Maintaining Youthful Skin

By Dr. Deborah Yang
Interviewed by Rasa Fournier
Wednesday - February 23, 2011
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Dr. Deborah Yang
Dermatologist and cosmetic dermatologist at Kaiser Permanente

Where did you receive your schooling and training?

After graduating from Moanalua High School and then Rice University, I went to medical school at Baylor College of Medicine in Houston, where I also did my residency and fellowship training. I completed my residency in dermatology and my fellowship in procedural dermatology, which encompasses skin cancer surgery as well as lasers and cosmetic dermatology.

How long have you been practicing?

About a year and a half.


What are the most common procedures you do?

I do skin cancer surgery, specifically Mohs surgery, and cosmetic dermatology.

Is cosmetic dermatology mostly facial?

In general, people focus on their face, but if you actually look at the neck, chest and back of the hands, you can tell someone’s age more because sunscreen isn’t typically put on these areas. If you look at the left side of a patient’s face, you can always tell there’s been more sun damage because people drive with the sun facing them on the left side, so we typically have our skin cancer and our deeper wrinkles here.

We can put fillers in the backs of the hands. It’s very satisfying both for the patient and the doctor because the results are pretty instant. All of a sudden a patient’s hands look 10 years younger. Laser treatment does a great job on brown spots and blood vessels on the chest, as well.

What do you mean by “fillers”?

We fill in the smile lines extending from the nose toward the lip, or to bring up the corners of the lip, for example, because a lot of times as women age the corners of their lip start to droop so it looks like they’re frowning even though they’re not unhappy.

There are also other types of fillers, which can be used in deeper layers to add volume, because a lot of people start to lose the fat in their cheeks and that ages them, as well. Sometimes the lines are deeper on one side, and that’s because patients are sleeping on one side. If they can sleep on their backs it usually helps. Then at least gravity isn’t working harder on one side.

Dr. Deborah Yang uses a Palomar laser to treat a scar on Mary Gonsales

What is laser surgery and what is it used for?

Laser stands for “Light Amplification by Stimulated Emission of Radiation.” It’s noninvasive and is a concentrated wavelength that targets blood vessels, pigment or water. The Palomar laser that we use has a lot of different treatment options. It can treat brown spots and red blood vessels that people develop on their face as they get older due to sun damage. Laser can be used for permanent hair reduction, to improve the appearance of scars, to treat acne scars and scars from surgeries and injuries. It is also pretty good for spider veins.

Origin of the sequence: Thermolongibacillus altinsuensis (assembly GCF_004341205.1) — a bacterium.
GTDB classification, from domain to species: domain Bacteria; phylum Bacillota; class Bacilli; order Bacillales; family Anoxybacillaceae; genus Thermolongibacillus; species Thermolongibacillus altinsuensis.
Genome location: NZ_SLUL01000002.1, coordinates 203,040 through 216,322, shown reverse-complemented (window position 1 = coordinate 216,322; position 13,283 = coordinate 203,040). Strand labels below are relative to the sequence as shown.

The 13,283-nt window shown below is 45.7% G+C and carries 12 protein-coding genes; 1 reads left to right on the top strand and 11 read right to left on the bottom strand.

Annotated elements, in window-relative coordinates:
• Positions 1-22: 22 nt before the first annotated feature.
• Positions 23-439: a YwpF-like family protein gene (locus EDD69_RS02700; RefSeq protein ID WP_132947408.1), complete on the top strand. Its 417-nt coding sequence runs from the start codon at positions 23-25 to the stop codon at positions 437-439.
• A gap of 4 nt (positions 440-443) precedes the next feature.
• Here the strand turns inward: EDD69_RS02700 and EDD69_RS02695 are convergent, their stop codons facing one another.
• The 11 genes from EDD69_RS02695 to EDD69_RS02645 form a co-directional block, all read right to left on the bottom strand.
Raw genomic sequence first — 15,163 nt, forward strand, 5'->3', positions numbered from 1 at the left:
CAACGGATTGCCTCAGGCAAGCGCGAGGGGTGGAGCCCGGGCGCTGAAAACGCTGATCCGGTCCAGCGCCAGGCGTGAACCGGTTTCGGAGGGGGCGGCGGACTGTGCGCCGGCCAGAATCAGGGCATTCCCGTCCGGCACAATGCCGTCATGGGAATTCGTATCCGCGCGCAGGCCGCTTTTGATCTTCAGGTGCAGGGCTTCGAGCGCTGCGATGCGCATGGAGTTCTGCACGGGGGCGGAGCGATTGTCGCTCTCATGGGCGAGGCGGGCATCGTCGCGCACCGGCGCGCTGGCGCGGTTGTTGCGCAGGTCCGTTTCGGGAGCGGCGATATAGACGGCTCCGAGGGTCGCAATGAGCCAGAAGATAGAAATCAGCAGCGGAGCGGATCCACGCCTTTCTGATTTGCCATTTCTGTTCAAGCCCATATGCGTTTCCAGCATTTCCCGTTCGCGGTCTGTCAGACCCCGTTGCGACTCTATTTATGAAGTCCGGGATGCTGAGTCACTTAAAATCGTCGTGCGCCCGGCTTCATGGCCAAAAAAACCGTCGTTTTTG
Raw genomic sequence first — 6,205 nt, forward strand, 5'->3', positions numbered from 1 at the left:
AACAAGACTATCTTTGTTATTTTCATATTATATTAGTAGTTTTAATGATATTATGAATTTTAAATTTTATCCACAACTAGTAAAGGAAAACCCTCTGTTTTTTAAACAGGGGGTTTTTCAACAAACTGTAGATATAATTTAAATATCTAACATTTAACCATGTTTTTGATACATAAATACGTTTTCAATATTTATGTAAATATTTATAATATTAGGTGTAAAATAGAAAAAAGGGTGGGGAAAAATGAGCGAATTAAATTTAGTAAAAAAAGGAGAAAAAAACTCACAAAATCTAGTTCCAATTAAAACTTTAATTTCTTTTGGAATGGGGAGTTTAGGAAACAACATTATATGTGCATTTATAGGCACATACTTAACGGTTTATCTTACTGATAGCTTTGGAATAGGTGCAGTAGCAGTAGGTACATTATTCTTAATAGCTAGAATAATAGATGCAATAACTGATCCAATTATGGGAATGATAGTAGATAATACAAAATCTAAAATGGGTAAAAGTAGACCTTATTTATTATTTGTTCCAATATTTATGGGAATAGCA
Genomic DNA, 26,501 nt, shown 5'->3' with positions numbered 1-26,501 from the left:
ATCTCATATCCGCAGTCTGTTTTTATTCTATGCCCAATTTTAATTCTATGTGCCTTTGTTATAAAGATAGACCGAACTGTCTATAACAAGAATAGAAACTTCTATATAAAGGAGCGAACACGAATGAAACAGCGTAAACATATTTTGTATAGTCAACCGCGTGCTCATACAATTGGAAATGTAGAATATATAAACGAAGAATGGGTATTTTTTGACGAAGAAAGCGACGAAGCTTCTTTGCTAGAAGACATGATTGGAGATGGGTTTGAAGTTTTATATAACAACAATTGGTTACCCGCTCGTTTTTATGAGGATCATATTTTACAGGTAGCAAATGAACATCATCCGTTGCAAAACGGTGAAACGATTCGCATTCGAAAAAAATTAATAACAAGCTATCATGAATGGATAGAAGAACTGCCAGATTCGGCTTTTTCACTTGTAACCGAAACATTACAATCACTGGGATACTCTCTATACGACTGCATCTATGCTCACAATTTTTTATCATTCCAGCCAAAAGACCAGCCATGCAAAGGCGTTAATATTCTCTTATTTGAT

Laser treatment should always be done by someone who’s been trained in laser surgery. There are very few problems with laser treatment when performed by a trained professional, but if problems do arise the complications can be bad, so you want someone who’s had the proper training.

Can you talk more about cancer treatment?

I treat the more difficult skin cancers such as skin cancer that’s in areas where there’s not enough skin to be able to close a significant hole, so on the face - like the nose. Or skin cancers that have previously had surgery and come back. We do Mohs surgery, a specialized technique in which small amounts of tissue are removed and then examined under the microscope while the patient is waiting. Once the skin cancer is completely removed, the closure is done usually on the same day.

Usually, patients are referred to me by another dermatologist because they’ve already had a biopsy and we know that it’s a skin cancer. I take a small amount of normal tissue around the affected area, instead of the large amount of tissue that would normally have to be taken during an excision where you’re not able to look at the pathology. We freeze the skin then cut small, horizontal layers. Once we see the margins around the edge and the bottom are clear, we know that all of the cancer is out.

Then I can close the area knowing that I’m moving healthy tissue into the remaining hole. The great thing about Mohs surgery and dermatologic surgery is the patients are awake, so you can have them animate and move their face, and you can put the scar within the lines that they already naturally have.


What are some of the latest advancements in the field?

We have the nonablative fractional resurfacing, which is really great because it’s the laser that treats scars as well as fine lines and wrinkles. In the past, patients would take weeks to recover from the redness. This new technology allows patients to get the procedure done and go to work the same day. It takes multiple treatments, and it does-n’t necessarily have as dramatic of an effect, but it does improve scars and wrinkles that we couldn’t do before without causing a lot of down time.

What age and gender demographic do you mostly see?

Skin cancer is more prevalent in men than women. In Hawaii, the average age of the skin cancer patients I treat seems to be younger - even as early as 40s and 50s - than what I saw on the Mainland because people are out in the sun so much here. Most of the time it’s older men and women, and usually in lighter skin - people who have seen a lot of sun throughout the years and have not had much protection. In terms of cosmetic dermatology, I see all ages, more women, but there also have been more and more men who come in.

Any final thoughts?

Make sure you’re wearing your sunscreen regularly because that’s the closest thing we have to the fountain of youth. It’s the most important thing you can do for your skin before deciding on cosmetic treatments.

 

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